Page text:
December 31, 2006

The New York Times on Senator Chip Rogers’ “The Georgia Security and Immigration Compliance Act from May

Posted by D.A. King at 4:55 pm - Email the author   Print This Post Print This Post  

In Georgia Law, a Wide-Angle View of Immigration

Rick Lyman in the New York Times, May, 2006

ATLANTA — With dozens of states rushing to fill the vacuum left by long-stalled Congressional action on immigration legislation, none have rushed faster and further than Georgia, which recently passed a law that all sides describe as among the most far-reaching in the nation.

Rather than focusing tightly on restricting access to specific benefits or cracking down on employment or bogus identity documents, as other states tried to do, Georgia took the blunderbuss approach, passing a bill hitting as many areas as possible.

The new law requires Georgia employers to use a federal database to verify that their workers are legal, instead of using a voluntary system that was widely ignored. Recipients of most state benefits, including welfare and Medicaid, must prove they are in the country legally, although some medical services are exempt. Workers who cannot provide a Social Security number or other taxpayer identification will be required to pay a 6 percent state withholding tax, taken from their paychecks.

Jailers must inform the federal authorities if anyone incarcerated is in the country illegally, and the local authorities are specifically authorized to seek training to enforce federal immigration laws. And a new criminal offense, human trafficking, has been added to the books to crack down on those who bring in large groups of immigrants.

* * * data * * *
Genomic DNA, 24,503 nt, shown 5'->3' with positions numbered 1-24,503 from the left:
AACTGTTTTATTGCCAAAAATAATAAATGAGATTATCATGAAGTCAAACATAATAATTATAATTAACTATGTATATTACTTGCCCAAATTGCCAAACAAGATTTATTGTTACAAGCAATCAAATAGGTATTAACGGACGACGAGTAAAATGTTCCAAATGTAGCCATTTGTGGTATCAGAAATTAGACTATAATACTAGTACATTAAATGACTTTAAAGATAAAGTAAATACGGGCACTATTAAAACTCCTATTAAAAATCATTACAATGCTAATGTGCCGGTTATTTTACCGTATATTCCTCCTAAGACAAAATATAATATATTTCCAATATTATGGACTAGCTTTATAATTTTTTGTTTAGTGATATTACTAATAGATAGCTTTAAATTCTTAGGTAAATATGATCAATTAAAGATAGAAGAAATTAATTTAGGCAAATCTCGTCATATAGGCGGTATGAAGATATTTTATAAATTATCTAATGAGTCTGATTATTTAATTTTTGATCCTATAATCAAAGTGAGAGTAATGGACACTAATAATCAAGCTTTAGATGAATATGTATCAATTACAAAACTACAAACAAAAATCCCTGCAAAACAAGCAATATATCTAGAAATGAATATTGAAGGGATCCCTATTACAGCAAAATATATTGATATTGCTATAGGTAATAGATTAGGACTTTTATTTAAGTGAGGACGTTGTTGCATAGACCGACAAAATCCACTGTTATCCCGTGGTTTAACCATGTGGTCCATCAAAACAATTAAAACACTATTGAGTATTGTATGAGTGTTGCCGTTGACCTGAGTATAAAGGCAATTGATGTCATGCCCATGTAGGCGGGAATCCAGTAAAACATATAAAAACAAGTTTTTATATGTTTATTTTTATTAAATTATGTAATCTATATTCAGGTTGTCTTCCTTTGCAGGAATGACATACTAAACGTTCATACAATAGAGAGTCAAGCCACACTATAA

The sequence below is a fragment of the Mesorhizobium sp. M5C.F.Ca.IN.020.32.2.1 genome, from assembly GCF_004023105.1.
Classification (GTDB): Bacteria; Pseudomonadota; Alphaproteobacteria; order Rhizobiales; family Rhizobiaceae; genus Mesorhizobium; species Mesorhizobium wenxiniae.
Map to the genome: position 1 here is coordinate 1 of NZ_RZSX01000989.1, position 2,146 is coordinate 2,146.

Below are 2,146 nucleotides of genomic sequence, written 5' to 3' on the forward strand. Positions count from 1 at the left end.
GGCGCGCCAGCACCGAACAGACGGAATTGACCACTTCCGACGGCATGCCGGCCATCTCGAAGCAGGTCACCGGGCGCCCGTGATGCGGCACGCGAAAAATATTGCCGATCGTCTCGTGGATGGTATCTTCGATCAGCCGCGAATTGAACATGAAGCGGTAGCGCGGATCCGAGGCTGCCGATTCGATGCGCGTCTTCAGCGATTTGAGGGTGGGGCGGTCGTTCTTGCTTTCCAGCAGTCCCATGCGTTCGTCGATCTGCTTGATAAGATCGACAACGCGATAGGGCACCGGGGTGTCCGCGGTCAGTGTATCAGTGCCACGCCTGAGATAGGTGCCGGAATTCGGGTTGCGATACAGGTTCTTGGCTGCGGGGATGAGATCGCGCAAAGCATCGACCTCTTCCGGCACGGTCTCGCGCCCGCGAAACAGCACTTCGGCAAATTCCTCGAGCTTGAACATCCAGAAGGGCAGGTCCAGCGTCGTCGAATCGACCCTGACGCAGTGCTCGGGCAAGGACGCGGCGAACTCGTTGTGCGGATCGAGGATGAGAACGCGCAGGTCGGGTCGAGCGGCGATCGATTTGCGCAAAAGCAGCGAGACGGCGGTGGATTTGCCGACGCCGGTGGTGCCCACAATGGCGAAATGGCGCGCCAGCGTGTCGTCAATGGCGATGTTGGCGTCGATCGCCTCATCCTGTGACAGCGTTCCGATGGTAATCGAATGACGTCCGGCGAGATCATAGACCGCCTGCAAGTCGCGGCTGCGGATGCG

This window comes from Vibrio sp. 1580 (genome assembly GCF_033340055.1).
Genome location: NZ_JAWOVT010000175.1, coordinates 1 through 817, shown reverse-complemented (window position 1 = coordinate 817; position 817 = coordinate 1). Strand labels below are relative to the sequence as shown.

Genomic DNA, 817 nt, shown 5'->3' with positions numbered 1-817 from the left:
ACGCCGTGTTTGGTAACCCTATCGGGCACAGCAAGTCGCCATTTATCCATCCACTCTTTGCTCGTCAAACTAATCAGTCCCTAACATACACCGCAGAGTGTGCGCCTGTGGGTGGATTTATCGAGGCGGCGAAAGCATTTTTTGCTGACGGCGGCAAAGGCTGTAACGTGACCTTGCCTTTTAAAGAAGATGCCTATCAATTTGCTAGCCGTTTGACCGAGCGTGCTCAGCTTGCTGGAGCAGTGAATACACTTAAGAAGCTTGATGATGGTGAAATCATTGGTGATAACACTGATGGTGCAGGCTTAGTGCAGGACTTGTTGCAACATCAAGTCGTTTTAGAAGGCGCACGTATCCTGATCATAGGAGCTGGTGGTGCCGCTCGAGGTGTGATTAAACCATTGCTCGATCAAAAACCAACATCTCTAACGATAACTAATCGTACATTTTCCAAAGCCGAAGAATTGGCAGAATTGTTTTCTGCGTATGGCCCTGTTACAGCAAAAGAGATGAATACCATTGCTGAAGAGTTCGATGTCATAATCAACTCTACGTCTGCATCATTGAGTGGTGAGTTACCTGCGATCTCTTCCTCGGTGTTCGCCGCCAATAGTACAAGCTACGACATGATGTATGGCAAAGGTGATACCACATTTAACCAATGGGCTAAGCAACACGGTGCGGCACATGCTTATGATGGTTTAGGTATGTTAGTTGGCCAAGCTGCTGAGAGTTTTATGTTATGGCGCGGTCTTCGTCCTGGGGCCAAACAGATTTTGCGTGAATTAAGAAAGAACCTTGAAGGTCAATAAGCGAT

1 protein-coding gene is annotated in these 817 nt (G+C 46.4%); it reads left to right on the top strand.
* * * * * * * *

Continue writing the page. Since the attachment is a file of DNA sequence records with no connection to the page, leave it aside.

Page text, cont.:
The bill, known as the Georgia Security and Immigration Compliance Act, was signed by Gov. Sonny Perdue, a Republican, on April 17 and will begin to take effect on July 1, 2007, with various provisions taking effect over the next several years.

Ann Morse, director of the Immigrant Policy Project at the National Conference of State Legislatures, said no other state had gone so far as Georgia in trying to restrict immigrant benefits and rights since Proposition 187 in California (passed in 1994 and ruled unconstitutional four years later) and Proposition 200 in Arizona (passed in 2004). Both measure denied many social services to illegal immigrants.

“There are other bills in legislatures around the country that are somewhat comprehensive, but nothing as comprehensive as Georgia’s,” Ms. Morse said.

This came about, the bill’s author said, because Republican leaders in Georgia decided that public support was growing for such an initiative.

“We decided that the best thing to do was to take a lot of ideas and put them together in one bill,” said State Senator Chip Rogers, a Republican representing some of Atlanta’s far northern suburbs, who wrote the new law and spearheaded its passage. “The climate was certainly right.”

I hope that you will read the rest here…what we are already proving is that enforcement works…illegals are now leaving Georgia.